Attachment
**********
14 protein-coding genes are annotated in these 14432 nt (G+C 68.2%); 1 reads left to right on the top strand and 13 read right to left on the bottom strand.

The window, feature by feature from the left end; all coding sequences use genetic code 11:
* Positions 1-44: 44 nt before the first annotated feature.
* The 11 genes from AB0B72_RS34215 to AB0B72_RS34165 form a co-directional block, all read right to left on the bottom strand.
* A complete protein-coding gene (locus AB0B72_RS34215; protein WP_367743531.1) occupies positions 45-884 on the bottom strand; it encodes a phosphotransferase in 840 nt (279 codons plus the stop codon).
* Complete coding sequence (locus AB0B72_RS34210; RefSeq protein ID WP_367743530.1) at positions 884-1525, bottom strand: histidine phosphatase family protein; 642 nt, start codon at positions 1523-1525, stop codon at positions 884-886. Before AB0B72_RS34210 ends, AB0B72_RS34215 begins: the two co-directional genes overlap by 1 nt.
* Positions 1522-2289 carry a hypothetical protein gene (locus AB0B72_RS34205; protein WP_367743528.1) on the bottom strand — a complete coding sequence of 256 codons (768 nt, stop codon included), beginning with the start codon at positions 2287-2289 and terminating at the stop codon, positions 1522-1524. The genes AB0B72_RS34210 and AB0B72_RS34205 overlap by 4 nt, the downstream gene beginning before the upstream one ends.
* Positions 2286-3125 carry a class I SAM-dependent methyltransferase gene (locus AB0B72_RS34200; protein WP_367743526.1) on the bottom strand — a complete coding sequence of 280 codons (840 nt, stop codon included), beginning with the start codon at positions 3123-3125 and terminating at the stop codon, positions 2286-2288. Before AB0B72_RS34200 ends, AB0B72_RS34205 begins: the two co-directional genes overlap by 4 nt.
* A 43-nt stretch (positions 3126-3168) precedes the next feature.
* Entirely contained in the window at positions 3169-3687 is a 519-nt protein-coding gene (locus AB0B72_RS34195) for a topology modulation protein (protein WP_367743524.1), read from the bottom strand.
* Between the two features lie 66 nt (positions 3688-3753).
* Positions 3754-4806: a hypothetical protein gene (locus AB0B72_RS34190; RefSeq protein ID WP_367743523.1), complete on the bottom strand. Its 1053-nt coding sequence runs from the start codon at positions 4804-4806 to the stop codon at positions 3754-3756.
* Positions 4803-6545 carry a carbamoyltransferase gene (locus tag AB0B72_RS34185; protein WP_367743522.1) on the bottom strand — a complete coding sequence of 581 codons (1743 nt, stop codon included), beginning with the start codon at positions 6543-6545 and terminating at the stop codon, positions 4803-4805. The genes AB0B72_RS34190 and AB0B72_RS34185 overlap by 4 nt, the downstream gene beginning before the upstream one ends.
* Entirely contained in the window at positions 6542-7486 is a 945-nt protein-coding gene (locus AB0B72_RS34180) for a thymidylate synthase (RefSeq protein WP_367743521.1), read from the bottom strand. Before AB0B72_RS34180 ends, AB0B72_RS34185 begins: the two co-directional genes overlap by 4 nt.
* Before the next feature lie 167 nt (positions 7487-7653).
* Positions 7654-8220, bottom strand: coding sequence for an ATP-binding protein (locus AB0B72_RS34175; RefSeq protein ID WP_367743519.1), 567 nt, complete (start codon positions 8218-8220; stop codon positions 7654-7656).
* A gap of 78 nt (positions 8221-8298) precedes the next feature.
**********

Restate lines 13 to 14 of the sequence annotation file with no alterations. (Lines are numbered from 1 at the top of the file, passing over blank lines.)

* Positions 4803-6545 carry a carbamoyltransferase gene (locus tag AB0B72_RS34185; protein WP_367743522.1) on the bottom strand — a complete coding sequence of 581 codons (1743 nt, stop codon included), beginning with the start codon at positions 6543-6545 and terminating at the stop codon, positions 4803-4805. The genes AB0B72_RS34190 and AB0B72_RS34185 overlap by 4 nt, the downstream gene beginning before the upstream one ends.
* Entirely contained in the window at positions 6542-7486 is a 945-nt protein-coding gene (locus AB0B72_RS34180) for a thymidylate synthase (RefSeq protein WP_367743521.1), read from the bottom strand. Before AB0B72_RS34180 ends, AB0B72_RS34185 begins: the two co-directional genes overlap by 4 nt.